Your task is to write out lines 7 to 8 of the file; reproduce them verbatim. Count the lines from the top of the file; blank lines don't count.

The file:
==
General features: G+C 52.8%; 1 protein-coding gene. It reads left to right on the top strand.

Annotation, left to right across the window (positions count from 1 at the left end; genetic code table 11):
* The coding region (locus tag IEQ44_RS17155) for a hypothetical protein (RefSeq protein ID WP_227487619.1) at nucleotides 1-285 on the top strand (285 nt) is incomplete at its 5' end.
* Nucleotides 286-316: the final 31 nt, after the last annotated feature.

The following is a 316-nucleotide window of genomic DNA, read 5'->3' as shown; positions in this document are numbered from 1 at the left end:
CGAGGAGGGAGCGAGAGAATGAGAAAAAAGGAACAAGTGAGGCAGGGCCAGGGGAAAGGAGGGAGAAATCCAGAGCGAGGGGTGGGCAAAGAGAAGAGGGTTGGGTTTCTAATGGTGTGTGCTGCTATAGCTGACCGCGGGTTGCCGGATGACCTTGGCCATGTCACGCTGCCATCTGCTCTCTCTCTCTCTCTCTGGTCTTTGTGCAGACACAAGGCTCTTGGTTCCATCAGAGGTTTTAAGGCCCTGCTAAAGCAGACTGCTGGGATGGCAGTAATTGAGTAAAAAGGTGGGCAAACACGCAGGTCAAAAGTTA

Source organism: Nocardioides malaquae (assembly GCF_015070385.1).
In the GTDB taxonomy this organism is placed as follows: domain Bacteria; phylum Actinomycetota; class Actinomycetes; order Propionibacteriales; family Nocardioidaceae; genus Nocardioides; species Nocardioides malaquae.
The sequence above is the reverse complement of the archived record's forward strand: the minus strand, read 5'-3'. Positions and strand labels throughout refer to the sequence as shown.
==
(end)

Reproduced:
Source organism: Nocardioides malaquae (assembly GCF_015070385.1).
In the GTDB taxonomy this organism is placed as follows: domain Bacteria; phylum Actinomycetota; class Actinomycetes; order Propionibacteriales; family Nocardioidaceae; genus Nocardioides; species Nocardioides malaquae.